Facebook Pixel

Bone Tumors: Benign Versus Malignant

Rate This

A bone tumor is the result of abnormal growth of cells in the bone. Bone tumors are either benign (non-cancerous) or malignant (cancerous). While the causes of bone tumors are not readily known, some contributing factors can include trauma, radiation, or genetic mutations that are inherited.

For cancers that begin in the bone, they are referred to as primary bone tumors. When cancer begins in another area of the body, such as the breast, the lungs, or the colon, and then spreads to the bone, it is known as a secondary bone tumor.

Osteochondroma, usually found in individuals between the ages of 10 and 20, is the most common type of benign bone tumor. It is important to note that some benign bone tumors simply go away on their own, requiring no treatment, except for periodic checks to see if they have changed in size.

When cancer begins in the bone, it is usually referred to as primary bone tumors. When cancer starts in another area of the body and spreads (metastasizes) to the bone, it is know as a secondary bone tumor.

Bone tumors that are malignant include chondrosarcoma, Ewing’s sarcoma, fibrosarcoma, and osteosarcomas. Types of cancers that commonly spread to the bone are breast, kidney, prostate, thyroid, and lung. These cancers generally affect older people.

When there is an increased risk for certain types of cancers in families due to genetics, the incidence of bone cancer is greater. Bone cancer in children is seen in about five cases per one million children each year.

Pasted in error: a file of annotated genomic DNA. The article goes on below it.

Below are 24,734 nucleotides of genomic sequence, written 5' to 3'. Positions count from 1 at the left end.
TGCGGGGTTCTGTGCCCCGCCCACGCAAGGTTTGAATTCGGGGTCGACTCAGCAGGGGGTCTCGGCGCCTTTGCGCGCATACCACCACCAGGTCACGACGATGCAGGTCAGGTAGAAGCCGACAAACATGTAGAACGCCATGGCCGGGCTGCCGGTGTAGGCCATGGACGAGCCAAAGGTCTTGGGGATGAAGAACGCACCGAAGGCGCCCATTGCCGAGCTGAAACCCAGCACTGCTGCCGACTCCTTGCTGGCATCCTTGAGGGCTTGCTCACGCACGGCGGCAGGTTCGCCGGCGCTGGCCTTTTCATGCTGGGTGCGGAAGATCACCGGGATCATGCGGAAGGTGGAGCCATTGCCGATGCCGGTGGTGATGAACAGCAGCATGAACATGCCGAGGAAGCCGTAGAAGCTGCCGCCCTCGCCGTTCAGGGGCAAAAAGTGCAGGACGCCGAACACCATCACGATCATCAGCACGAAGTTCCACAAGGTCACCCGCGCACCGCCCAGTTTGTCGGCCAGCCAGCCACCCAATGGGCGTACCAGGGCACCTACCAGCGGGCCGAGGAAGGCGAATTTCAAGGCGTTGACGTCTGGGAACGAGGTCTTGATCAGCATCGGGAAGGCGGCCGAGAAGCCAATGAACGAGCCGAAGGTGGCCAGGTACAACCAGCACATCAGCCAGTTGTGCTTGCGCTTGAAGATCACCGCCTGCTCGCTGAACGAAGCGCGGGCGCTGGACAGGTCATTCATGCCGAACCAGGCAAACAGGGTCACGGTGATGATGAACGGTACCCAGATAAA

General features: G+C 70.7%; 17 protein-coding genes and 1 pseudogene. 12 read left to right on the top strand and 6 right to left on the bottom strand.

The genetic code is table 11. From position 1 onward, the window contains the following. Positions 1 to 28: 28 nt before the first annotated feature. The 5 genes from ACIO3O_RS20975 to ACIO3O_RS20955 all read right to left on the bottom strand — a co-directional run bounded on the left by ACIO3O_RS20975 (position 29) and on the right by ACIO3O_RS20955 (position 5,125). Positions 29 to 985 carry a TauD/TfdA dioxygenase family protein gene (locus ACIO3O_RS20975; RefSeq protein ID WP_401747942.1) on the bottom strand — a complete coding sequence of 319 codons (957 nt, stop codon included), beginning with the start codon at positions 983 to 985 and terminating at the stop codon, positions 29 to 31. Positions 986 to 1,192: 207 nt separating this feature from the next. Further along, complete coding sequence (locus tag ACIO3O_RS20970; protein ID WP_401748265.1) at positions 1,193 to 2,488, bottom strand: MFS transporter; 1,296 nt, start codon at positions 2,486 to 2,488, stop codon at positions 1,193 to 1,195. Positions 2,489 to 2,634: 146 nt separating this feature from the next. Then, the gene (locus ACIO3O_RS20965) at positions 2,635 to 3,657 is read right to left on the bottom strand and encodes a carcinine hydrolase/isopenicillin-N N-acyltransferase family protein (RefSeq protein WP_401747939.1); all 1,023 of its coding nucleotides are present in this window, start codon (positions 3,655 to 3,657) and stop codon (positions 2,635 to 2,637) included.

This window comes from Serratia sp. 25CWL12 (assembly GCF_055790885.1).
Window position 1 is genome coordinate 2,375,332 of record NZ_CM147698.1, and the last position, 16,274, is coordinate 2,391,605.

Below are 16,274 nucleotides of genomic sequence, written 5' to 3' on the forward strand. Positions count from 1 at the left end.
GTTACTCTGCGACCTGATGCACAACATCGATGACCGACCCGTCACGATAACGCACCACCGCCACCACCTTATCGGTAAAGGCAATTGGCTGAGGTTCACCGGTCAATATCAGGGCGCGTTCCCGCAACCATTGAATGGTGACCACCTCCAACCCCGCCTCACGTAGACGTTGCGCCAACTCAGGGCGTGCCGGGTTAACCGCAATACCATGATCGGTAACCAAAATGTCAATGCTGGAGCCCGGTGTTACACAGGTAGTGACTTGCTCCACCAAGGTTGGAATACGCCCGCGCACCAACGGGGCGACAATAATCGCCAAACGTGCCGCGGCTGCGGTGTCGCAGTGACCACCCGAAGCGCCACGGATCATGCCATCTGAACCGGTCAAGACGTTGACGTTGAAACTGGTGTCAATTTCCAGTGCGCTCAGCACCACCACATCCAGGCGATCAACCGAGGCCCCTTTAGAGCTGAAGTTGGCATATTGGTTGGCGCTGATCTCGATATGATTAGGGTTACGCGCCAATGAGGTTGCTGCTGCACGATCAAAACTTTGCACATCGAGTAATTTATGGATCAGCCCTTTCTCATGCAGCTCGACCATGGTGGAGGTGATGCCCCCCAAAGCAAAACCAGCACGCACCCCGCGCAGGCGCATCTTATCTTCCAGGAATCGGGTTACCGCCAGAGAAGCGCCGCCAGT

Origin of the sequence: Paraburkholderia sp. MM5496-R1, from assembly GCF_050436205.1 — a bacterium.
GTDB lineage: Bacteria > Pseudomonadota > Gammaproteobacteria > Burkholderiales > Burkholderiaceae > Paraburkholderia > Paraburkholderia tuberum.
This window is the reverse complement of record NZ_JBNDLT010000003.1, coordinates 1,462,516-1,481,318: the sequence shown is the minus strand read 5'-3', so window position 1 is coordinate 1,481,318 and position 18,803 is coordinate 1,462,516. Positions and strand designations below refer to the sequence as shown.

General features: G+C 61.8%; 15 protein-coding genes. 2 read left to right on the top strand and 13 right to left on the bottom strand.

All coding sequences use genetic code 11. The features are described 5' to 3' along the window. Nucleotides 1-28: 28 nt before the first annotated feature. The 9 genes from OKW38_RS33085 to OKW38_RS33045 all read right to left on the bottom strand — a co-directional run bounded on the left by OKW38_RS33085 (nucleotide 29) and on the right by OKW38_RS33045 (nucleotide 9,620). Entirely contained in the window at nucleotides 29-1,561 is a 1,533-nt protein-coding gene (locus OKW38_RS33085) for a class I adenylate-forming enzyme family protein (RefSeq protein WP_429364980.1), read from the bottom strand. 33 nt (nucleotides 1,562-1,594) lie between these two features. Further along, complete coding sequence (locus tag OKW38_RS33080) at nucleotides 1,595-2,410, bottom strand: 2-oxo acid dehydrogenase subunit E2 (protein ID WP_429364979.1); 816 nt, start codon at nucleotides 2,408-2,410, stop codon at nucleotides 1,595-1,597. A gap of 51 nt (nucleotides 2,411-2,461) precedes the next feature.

Symptoms typically associated with a bone tumor include a bone fracture, especially when the injury is minimal. The patient may experience bone pain which becomes more pronounced at night. Sometimes, there will be swelling or a mass at the site of the tumor. It should be noted, however, that some benign tumors produce no symptoms at all.

Among the tests conducted to determine the type of bone tumor present include an alkaline phosphatase blood level, a bone biopsy, a bone scan, an x-ray of the affected bone, or an MRI of the bone and the tissue surrounding it.
Many benign bone tumors may not require any treatment at all.

Add a CommentComments

There are no comments yet. Be the first one and get the conversation started!

Enter the characters shown in the image.
By submitting this form, you agree to EmpowHER's terms of service and privacy policy

We value and respect our HERWriters' experiences, but everyone is different. Many of our writers are speaking from personal experience, and what's worked for them may not work for you. Their articles are not a substitute for medical advice, although we hope you can gain knowledge from their insight.